The second and most important challenge that I see for empirical research in economics is the one of publication bias. Publication bias occurs when researchers and editors only publish statistically significant results. When results are imprecise, publication bias leads to drastic overestimation of the magnitude of results. Publication bias has plagued entire research fields such as cancer research and psychology, fields that now both face a replication crisis. A recent paper by John Ioannidis and coauthors measures the extent of publication bias in empirical economics and finds it to be very large: “nearly 80% of the reported effects in […] empirical economics […] are exaggerated; typically, by a factor of two and with one-third inflated by a factor of four or more.” This is a critical problem. For example, estimates of the Value of Statistical Life that are used to evaluate policies are overestimated by a factor of 2, leading to incorrect policy decisions.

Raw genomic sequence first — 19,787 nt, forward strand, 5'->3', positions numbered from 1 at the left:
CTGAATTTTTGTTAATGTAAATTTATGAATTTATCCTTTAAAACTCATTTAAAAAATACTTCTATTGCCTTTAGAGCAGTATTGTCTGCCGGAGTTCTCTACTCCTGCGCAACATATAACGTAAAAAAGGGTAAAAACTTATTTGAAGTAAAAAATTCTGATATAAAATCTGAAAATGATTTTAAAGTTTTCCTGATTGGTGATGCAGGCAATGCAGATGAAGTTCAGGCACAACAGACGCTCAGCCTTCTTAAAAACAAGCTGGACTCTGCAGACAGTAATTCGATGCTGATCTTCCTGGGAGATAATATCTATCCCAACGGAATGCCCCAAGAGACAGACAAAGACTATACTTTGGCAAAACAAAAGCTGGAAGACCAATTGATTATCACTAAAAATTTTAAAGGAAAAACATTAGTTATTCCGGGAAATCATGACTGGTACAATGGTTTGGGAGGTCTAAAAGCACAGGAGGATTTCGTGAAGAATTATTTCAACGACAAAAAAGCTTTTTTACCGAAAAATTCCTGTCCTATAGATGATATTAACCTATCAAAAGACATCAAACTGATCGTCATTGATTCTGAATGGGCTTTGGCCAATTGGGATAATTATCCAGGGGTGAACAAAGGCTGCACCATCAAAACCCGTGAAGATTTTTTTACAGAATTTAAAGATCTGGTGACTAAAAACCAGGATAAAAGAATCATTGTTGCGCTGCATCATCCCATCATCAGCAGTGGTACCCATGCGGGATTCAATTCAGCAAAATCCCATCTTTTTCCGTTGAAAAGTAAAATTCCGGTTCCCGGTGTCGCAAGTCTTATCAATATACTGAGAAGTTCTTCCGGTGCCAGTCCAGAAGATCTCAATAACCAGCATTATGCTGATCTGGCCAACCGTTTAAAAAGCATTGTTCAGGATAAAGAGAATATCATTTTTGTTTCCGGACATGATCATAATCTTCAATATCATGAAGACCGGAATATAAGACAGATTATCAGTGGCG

The third challenge is that of precision: most results in empirical economics are very imprecise. In order to illustrate this I like to use the concept of signal to noise ratio. A result barely statistically significant at 5% has a signal to noise ratio of 0.5, meaning that there is twice as much noise as there is signal. Such a result is compatible with widely different true effects (from very very small to very very large). But things are actually worse than that. Ioannidis and coauthors estimate that the median power in empirical economics is 18%, which implies a signal to noise ratio of 0.26, meaning that the median result in economics contains four times more noise than it has signal. I attribute this issue to an exclusive focus on statistical significance at the expense of looking at actual sampling noise.